Because of its active education program, the Ohio Sea Grant website (at www.ohioseagrant.osu.edu) – of which Stone Lab is a part – gets 10 million hits a year, and the island has 20,000 visitors each year.
From the website, virtual visitors can “look” at island happenings from four live-feed cameras focused on Gibraltar Island, the dock and harbor between the two islands and the area around South Bass Island Lighthouse.
In addition to its own researchers, Stone Lab offers its facilities to researchers from 112 colleges and universities and 366 high schools. Since 1978, Reutter said more than 600 research projects have been conducted from the station. In recent years, there have been more than 50 projects annually.
As part of its public education services, Stone Lab offers field trips that allow students in grades 4-12 to study Lake Erie for a day between mid-April and October. The daylong or overnight trips can accommodate up to 80 people.
Each group spends two hours on a research vessel on Lake Erie, collecting environmental and biological data and trawling for fish. They work in a lab for two hours, where they dissect fish and look through microscopes.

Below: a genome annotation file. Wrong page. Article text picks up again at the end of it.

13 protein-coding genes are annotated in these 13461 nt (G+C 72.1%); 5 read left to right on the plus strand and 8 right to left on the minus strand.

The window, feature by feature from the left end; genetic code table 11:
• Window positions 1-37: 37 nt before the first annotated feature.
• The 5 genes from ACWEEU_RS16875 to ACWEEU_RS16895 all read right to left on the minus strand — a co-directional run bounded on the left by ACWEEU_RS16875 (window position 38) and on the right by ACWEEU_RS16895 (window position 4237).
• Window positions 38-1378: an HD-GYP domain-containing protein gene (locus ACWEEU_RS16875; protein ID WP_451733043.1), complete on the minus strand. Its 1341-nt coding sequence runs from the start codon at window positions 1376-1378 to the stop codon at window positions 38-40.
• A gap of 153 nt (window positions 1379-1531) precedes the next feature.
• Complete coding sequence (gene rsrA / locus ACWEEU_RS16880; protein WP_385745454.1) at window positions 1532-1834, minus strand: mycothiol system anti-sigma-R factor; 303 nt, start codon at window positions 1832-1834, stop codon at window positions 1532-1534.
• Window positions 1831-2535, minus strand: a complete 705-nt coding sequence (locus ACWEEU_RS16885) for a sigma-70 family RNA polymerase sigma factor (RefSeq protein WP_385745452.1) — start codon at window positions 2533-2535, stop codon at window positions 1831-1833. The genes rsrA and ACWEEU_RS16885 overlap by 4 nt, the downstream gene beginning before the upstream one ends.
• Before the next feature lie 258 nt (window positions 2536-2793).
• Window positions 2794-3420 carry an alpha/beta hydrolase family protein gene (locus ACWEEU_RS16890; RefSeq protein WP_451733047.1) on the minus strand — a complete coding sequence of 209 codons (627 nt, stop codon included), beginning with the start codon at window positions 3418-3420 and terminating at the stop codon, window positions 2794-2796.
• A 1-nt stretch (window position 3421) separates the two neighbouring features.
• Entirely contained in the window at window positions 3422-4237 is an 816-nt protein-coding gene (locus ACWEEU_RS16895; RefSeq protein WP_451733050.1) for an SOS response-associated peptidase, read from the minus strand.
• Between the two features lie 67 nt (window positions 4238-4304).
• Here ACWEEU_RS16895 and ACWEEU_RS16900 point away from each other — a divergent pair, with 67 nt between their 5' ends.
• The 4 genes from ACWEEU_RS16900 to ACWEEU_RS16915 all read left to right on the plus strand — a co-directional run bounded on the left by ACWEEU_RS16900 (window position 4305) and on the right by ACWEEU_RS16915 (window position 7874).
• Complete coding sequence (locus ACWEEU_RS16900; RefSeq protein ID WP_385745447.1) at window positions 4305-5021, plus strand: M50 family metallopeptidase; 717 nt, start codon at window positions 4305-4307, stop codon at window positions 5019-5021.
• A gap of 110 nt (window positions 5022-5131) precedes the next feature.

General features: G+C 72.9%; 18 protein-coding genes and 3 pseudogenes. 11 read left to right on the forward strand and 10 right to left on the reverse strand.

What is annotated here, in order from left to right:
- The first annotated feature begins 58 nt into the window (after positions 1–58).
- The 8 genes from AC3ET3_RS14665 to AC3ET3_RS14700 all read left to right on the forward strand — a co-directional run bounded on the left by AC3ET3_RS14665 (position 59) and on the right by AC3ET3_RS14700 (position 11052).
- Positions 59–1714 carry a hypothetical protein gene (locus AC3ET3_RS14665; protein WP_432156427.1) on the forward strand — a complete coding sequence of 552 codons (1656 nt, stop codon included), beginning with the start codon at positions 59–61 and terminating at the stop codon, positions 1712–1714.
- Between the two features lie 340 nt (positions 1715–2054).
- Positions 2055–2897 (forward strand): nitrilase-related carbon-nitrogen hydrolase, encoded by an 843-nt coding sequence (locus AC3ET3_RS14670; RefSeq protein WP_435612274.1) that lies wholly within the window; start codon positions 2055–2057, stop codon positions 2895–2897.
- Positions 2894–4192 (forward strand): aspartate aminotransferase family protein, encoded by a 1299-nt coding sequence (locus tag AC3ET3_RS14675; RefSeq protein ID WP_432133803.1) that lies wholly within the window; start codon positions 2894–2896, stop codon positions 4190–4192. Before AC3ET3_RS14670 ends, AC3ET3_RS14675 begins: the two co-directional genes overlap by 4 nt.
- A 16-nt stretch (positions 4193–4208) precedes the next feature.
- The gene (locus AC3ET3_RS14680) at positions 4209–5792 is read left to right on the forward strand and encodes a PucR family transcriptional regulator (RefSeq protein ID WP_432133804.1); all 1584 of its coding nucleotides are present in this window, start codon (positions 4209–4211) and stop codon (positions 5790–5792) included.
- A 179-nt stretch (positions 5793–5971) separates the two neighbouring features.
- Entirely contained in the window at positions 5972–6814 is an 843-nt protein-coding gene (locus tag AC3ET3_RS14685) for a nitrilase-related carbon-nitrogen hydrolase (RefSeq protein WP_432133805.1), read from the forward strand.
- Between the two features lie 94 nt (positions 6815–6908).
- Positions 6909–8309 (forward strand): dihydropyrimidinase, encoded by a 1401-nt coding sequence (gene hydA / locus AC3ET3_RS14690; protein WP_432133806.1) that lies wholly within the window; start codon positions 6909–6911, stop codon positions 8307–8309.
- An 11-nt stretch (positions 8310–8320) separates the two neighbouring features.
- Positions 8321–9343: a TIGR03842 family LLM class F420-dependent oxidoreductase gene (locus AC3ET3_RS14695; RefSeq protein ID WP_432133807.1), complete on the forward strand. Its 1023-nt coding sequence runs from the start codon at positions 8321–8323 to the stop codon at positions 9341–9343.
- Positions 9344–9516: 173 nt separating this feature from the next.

Teachers also can choose from science-themed activities such as an edible plants walk, invertebrate walk or ornithology hike.
The newest field trip activity is a “Climate Expedition,” produced with funding from a Great Lakes Restoration Initiative grant, which teaches students the effects of climate changes on the Great Lakes region.
There also are online versions of education programs available.
Public awareness of the research being conducted at Stone Lab is important, Reutter said, because it affects peoples’ lives.
Some of the lake’s water-quality problems happen because the lake is the southernmost of the Great Lakes, and therefore the warmest. It also is the most shallow and the most nutrient-rich.
Lake Erie provides drinking water for 11 million people and water cooling for more than 20 power plants.